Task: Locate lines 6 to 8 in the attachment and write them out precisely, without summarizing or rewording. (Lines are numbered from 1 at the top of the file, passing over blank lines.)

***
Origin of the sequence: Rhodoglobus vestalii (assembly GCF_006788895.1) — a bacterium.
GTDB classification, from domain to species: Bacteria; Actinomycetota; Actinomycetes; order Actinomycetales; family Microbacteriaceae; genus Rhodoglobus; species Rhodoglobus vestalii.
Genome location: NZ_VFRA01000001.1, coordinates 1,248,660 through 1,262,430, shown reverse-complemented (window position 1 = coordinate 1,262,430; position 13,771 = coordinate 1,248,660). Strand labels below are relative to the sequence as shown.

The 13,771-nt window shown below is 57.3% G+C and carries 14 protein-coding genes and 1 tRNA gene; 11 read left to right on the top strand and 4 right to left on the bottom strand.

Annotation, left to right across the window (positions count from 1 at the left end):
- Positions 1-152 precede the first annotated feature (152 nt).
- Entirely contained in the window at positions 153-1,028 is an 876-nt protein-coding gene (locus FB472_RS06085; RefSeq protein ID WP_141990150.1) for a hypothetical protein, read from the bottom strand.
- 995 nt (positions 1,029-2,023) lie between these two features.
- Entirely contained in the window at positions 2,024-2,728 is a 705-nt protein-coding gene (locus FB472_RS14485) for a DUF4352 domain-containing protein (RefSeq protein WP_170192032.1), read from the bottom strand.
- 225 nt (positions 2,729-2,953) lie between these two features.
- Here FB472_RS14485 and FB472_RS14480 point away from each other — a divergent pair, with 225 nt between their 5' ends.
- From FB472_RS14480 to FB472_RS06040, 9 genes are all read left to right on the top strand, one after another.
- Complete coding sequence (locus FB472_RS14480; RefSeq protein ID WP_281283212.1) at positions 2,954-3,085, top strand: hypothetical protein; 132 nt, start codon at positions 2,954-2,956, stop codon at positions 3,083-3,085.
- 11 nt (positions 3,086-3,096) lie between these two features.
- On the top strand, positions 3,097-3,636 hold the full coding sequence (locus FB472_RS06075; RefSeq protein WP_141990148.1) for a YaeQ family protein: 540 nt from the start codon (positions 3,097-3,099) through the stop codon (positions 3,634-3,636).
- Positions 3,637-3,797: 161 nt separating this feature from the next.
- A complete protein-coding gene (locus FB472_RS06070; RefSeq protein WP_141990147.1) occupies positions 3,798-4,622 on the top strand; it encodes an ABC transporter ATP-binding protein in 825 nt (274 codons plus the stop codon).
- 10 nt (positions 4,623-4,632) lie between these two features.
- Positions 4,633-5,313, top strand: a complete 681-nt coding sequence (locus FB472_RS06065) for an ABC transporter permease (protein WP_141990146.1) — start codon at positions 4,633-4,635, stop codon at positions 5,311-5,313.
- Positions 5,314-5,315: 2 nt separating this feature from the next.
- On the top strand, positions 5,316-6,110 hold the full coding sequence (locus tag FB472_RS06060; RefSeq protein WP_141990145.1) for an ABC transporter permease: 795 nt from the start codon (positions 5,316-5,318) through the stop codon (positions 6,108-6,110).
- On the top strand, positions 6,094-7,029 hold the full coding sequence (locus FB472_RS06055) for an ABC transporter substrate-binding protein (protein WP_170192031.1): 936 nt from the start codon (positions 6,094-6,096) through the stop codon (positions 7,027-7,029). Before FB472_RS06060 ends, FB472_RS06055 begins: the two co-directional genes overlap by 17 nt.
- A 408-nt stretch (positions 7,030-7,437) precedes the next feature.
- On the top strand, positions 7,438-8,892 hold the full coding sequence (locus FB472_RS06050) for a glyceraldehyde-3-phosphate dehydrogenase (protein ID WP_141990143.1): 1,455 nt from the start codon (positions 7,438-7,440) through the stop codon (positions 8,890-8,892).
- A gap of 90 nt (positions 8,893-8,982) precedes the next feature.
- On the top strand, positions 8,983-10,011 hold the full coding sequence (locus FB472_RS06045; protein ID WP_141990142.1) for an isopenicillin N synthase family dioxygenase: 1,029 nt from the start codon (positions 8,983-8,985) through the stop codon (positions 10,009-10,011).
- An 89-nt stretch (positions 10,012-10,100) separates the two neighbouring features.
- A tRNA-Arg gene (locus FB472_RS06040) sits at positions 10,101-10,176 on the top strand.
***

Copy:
- Positions 1-152 precede the first annotated feature (152 nt).
- Entirely contained in the window at positions 153-1,028 is an 876-nt protein-coding gene (locus FB472_RS06085; RefSeq protein ID WP_141990150.1) for a hypothetical protein, read from the bottom strand.
- 995 nt (positions 1,029-2,023) lie between these two features.